Locked out meat workers upbeat after march

By Laurel Stowell of the Wanganui Chronicle -
Locked-out meat workers have been protesting across the North Island. Photo / NZ Herald
Locked-out meat workers have been protesting across the North Island. Photo / NZ Herald

Workers locked out of Wanganui's Imlay meatworks will not allow lack of income to force their agreement to employer demands, Meat Workers and Related Trades Union Wanganui branch secretary Ashley Cooper says.

"The mood is very upbeat, very positive and prepared to stay out and stick it out."

Most of the Affco Imlay plant's 266 unionised workers were locked out on February 29 and have had no work or wages since.

They and their supporters marched from Wanganui's City Marina to Majestic Square on Saturday morning, singing and chanting and accompanied by a band from Ratana Pa.

Mr Cooper said the march was the biggest he had seen in Wanganui and he had the feeling the workers had been waiting for a chance to make their feelings known.

"A lot of people seem to think we are actually on strike, but we're not.

We're locked out, which is a reverse tactic. They lock you out with no income to get you to agree."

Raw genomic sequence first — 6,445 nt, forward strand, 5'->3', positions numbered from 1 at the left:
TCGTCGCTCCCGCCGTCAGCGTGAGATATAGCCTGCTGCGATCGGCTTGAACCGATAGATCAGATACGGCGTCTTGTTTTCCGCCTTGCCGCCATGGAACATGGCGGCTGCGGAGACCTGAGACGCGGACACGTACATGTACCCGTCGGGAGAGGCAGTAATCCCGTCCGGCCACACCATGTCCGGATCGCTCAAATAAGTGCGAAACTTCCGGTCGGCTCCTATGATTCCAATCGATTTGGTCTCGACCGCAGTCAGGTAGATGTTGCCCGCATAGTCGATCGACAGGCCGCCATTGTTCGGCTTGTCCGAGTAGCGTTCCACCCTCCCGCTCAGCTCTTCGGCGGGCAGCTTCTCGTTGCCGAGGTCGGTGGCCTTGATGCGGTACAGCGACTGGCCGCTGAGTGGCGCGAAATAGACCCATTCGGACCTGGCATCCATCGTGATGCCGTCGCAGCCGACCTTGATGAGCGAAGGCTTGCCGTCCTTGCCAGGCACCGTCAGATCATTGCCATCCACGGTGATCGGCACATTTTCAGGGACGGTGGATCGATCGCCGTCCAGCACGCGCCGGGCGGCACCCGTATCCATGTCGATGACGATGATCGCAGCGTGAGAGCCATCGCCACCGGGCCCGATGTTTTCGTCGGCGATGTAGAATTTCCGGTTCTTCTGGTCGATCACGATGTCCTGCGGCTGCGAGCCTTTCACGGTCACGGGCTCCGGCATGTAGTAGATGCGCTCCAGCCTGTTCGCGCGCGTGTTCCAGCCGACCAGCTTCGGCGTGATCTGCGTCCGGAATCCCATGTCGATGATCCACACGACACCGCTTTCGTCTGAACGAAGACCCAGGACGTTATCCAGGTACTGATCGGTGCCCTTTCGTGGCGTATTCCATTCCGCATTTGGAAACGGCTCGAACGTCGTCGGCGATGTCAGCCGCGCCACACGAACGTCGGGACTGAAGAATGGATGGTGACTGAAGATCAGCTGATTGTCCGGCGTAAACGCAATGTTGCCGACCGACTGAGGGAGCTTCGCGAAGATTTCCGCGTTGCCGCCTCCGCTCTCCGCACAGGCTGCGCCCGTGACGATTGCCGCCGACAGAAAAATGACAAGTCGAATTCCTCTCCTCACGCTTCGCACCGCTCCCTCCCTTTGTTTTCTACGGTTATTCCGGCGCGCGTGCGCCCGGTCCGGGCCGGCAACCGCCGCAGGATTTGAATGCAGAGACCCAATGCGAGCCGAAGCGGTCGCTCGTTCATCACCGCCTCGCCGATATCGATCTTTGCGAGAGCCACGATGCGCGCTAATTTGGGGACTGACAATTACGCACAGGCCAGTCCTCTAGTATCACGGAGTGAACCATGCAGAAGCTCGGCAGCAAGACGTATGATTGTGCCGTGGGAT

At the square Combined Trades Union president Helen Kelly addressed the marchers about the overall employment situation, and Labour MP Andrew Little and Labour Party candidates Soraya Peke-Mason and Hamish McDouall spoke on the political side.

A welfare system is in place to help locked out workers. Food parcels can be left at 66 Ingestre St between 9am and 1pm.

Workers are also picketing the Imlay plant from Tuesday to Friday.

Union members with specialised skills have not been locked out, because they are needed to keep production going.

They are striking in solidarity with their locked-out colleagues, from Friday last week until this coming Thursday.

The union and Affco owners the Talley family are in a prolonged tussle over working conditions at the Talleys' eight North Island meatworks.

Mr Cooper said their next mediation was tomorrow, and the Employment Relations Authority would be considering whether the lockout was legal on April 23-24.

Last week Affco alleged irregular financial reporting by the union and asked the Serious Fraud Office to investigate. The office said it could find no evidence of fraud.

Mr Cooper said the union was willing to negotiate about work conditions, but not to give the company unfettered rights to change them. It had the impression the Talleys wanted to purge Affco of union influence altogether.

Affco, meanwhile, accuses the union of holding illegal strikes.

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